follow Patrick following
follow Patrick 2018 Oct 6, 8:56am
302 views 0 comments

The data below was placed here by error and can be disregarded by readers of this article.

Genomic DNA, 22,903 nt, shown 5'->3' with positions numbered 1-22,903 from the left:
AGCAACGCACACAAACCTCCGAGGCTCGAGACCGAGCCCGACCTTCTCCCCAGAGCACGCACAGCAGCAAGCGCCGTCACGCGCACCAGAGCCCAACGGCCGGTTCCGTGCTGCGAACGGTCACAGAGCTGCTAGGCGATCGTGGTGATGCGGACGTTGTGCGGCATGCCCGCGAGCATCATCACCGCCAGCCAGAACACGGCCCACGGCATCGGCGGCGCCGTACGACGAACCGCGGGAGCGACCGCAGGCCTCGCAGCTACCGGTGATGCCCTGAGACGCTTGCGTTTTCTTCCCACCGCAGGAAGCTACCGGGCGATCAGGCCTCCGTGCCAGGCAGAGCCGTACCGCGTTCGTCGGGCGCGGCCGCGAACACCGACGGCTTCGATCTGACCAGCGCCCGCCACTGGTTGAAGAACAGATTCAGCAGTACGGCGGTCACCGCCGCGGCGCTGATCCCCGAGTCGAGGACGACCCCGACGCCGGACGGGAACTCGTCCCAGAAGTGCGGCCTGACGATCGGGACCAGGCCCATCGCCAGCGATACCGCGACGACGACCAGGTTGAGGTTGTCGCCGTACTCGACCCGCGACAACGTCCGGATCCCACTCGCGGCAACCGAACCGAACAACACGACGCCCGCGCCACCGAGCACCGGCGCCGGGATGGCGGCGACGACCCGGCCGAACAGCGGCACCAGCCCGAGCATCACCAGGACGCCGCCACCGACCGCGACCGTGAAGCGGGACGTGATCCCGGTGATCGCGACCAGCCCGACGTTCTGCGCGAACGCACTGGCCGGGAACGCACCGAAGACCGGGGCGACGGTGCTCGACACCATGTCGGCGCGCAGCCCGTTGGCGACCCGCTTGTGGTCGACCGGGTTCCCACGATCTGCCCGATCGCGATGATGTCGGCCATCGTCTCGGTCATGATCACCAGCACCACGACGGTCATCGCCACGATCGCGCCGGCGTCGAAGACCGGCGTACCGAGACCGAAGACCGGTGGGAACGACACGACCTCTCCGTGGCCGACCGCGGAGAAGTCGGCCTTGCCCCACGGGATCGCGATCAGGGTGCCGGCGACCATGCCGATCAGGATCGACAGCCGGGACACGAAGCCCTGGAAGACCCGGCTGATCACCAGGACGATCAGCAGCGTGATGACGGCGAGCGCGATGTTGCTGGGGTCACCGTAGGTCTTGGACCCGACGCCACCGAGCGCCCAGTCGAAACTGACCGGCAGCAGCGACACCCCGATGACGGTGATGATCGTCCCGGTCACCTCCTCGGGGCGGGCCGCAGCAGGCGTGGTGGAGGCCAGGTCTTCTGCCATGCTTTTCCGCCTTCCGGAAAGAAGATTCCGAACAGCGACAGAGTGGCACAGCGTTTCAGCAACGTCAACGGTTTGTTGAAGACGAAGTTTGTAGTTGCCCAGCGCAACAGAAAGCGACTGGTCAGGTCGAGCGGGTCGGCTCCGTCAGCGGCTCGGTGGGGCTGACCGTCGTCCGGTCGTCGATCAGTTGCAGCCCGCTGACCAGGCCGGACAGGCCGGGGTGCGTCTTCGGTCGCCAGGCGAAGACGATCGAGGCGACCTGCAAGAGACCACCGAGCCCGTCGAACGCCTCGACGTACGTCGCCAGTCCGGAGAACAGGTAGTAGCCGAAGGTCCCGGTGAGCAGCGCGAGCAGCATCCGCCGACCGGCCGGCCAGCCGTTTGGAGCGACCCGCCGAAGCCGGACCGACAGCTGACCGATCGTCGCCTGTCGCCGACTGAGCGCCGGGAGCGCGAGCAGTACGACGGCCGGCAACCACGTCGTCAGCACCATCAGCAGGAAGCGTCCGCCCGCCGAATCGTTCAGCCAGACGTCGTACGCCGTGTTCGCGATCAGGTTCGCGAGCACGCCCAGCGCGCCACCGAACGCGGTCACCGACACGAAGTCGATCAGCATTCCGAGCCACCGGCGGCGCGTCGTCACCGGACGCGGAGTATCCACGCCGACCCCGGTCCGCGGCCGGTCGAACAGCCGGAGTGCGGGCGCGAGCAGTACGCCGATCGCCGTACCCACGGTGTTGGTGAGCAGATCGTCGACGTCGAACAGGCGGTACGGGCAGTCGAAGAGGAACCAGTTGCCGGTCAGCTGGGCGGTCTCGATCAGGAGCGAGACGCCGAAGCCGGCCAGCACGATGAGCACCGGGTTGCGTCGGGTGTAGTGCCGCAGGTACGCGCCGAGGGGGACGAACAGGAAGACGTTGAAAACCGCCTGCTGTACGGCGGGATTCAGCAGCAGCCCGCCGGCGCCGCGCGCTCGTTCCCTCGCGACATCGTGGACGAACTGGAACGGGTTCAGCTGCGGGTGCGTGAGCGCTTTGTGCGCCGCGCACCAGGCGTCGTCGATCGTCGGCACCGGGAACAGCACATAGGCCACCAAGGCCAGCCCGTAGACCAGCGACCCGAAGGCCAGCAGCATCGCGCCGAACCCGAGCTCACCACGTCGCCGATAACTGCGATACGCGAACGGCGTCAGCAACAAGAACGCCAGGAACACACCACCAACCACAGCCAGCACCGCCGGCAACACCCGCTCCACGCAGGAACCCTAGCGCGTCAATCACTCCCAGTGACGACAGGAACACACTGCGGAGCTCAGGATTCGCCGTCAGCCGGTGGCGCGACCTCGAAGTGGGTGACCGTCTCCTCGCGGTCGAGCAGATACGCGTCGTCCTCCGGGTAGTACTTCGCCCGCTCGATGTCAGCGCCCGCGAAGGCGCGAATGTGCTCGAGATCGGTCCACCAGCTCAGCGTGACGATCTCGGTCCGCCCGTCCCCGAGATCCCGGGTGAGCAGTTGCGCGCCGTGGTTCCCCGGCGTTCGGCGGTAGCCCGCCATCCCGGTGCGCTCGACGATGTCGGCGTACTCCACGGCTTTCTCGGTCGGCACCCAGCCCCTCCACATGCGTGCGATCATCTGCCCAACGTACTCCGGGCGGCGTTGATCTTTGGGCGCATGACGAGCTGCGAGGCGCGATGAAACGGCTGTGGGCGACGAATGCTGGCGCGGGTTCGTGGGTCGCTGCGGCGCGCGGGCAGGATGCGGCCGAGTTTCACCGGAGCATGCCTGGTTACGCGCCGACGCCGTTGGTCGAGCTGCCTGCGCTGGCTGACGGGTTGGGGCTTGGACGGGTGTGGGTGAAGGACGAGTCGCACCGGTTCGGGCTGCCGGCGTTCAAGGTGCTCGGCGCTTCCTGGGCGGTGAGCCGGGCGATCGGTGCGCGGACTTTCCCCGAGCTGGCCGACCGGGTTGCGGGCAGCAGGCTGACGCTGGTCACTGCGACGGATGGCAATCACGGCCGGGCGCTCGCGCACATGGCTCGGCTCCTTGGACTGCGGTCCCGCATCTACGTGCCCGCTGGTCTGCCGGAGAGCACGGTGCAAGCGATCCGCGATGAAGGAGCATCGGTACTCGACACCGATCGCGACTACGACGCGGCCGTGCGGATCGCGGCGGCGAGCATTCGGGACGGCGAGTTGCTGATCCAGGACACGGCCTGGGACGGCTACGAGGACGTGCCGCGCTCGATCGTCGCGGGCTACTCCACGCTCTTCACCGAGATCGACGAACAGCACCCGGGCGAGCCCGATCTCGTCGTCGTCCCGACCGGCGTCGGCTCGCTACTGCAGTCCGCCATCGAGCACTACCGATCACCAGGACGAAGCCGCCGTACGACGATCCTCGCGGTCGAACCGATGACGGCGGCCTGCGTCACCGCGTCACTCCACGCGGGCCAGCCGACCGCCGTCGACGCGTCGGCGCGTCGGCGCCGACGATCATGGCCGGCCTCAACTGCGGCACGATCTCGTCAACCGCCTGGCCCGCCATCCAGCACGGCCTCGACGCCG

This paper documents a novel but salient empirical fact – namely, that the risk of intrastate conflict faced by societies in the modern world partly reflects the long shadow of prehistory. Specifically, exploiting variations across contemporary national populations, we establish that genetic diversity, overwhelmingly determined during the course of the prehistoric demic diffusion of humans “out of Africa” to the rest of the globe, has contributed significantly to the temporal frequency, incidence, and onset of both overall and ethnic civil conflict events over the last half-century, accounting for the potentially confounding influence of a large set of geographical characteristics, institutional factors, measures of ethnolinguistic fragmentation, and outcomes of economic development. Our analysis additionally demonstrates that genetic diversity possesses significant explanatory power for not only the intensity of social unrest but also the incidence of intragroup factional conflicts in contemporary national populations. Importantly, the reduced-form causal influence of genetic diversity on the risk of intrastate conflict in the modern era remains qualitatively unchanged under a comprehensive range of robustness checks.Our key finding in this paper arguably reflects the contribution of genetic diversity to the ethnolinguistic fragmentation of a national population, the adverse influence of genetic diversity on social capital, the contribution of genetic diversity to heterogeneity in preferences for public goods and redistributive policies, and possibly, the potential impact of genetic diversity on economic inequality within a society.